All over the world, wildlife is losing ground to human development.
ZSL has tackled tiger habitat loss and fragmentation in South Sumatra by reconnecting and rehabilitating the island’s precious forests and peatlands – and finding ways for people and other animals to share the landscape.
The Sumatran tiger is running out of room to roam. Its native forests are among the richest in biodiversity on Earth, and once covered most of Sumatra. But rapid human development has wiped out more than half of that forest cover since 1985. These magnificent, large animals need large territories to support healthy populations but are finding themselves in ever-smaller patches of viable habitat, hemmed in by rubber and oil palm plantations, logging and mining concessions, villages and community land. The isolated tiger populations that remain are increasingly coming into conflict with their human neighbours. Today, there are fewer than 400 of these critically endangered animals left in the wild.
What are we doing to help?
ZSL’s five-year KELOLA Sendang project in South Sumatra set out to join up ‘stepping stones’ of wild habitat between two protected areas, Sembilang National Park and Dangku Wildlife Reserve, to improve connectivity for tigers, elephants and other biodiversity in the region. It worked with the Indonesian government, private sector industries and local communities, bringing a range of interest groups together in order to create safer spaces and corridors of movement for wildlife.
The project recognised that the region’s key tiger habitats – forests, mangroves and peatlands – are also natural carbon stores that help mitigate climate change; unless damaged or destroyed, when their CO2 is released. Peatland, in particular, is the world’s most important terrestrial carbon store; but if drained for agriculture or irrigation it becomes a fire hazard, blazing for weeks if ignited. Deforestation, slash-and-burn agriculture and frequent fires have all contributed to making Indonesia one of the world’s biggest greenhouse gas emitters.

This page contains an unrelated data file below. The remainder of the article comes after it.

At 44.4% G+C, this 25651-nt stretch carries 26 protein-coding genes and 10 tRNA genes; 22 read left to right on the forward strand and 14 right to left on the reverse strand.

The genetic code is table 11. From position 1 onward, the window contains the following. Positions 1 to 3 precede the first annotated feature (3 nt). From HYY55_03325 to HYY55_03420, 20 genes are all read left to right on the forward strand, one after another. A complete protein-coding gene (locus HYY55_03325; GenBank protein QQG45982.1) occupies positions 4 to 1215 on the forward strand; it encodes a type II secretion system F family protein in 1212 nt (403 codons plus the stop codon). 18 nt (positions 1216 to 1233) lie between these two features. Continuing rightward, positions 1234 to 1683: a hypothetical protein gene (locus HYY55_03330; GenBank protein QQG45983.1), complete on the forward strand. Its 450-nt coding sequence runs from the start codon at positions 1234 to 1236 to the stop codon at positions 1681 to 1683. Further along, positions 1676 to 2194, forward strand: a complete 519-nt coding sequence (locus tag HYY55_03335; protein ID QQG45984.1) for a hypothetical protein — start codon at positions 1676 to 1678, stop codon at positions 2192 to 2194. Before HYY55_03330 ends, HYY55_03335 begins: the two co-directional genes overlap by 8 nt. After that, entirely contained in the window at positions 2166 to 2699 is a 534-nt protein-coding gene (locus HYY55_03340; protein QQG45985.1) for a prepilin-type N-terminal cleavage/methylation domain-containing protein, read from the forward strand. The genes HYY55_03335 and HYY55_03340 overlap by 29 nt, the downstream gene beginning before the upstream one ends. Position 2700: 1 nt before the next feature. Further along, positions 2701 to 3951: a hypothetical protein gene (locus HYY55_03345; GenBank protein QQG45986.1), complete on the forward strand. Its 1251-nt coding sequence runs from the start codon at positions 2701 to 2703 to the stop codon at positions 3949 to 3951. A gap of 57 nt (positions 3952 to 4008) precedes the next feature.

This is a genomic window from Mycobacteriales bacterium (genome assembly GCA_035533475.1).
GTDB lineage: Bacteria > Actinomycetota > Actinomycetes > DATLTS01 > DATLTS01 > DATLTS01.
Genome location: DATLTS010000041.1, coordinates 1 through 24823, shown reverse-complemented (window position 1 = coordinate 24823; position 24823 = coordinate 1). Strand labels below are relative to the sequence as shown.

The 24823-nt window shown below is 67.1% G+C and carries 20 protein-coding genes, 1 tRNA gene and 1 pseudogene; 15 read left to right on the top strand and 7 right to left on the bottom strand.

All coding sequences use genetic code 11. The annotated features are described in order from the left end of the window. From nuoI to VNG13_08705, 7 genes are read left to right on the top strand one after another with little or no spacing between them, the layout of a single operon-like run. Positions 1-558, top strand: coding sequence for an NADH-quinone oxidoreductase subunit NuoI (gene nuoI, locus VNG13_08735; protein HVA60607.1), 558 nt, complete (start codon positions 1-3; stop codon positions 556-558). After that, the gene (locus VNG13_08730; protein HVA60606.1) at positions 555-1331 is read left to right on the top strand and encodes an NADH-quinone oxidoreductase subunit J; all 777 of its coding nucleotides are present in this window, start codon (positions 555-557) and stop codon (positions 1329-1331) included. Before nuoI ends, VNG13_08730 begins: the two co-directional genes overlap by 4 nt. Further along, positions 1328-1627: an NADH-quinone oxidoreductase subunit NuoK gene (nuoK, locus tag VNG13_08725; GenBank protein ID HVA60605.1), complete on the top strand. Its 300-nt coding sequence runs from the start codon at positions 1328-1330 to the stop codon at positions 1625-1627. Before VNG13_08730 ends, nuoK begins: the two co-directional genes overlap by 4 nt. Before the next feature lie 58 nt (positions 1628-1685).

Reducing devastating human impact
Project work ranged from ‘top down’ initiatives, such as working with the government to promote conservation on regional and national policy agendas, to grassroots action, such as introducing community-based fire prevention.
The project also engaged with the palm oil and natural rubber sectors to help develop more wildlife-friendly land management practices. Encouragingly, 96% per cent of palm oil companies assessed using ZSL’s innovative SPOTT (Sustainability Policy Transparency Toolkit) benchmarking increased their transparency during the project period.
Recognising that we can’t hope to help wildlife without the support of its human neighbours, ZSL worked with villages across the region to reduce conflicts with wild tigers and elephants, train smallholders in more sustainable farming methods, and provide better livelihood prospects that won’t impact on nature – including setting up eight sustainable businesses.
Right to roam
Meanwhile, ZSL scientists investigated peatland rewetting and rehabilitation, bringing together policymakers, academics and NGOs to share their differing perspectives and pave the way for a future consensus strategy. And to improve monitoring of high-value ecosystems like peatland, a cutting-edge monitoring system was designed and implemented for use by government bodies.
ZSL's work in South Sumatra underlined that the biodiversity and climate crises cannot be looked at in isolation, but require joined-up action; and that to connect habitats, we also have to connect people. It opened dialogues between all those with a stake in these landscapes – often for the first time – as well as giving a voice to the wildlife that can’t defend its own right to roam. Learnings from Sumatra, and ground-breaking tools like SPOTT, will continue to underpin ZSL’s work as we strive to find nature-based solutions to the pressures on the planet’s irreplaceable wild places.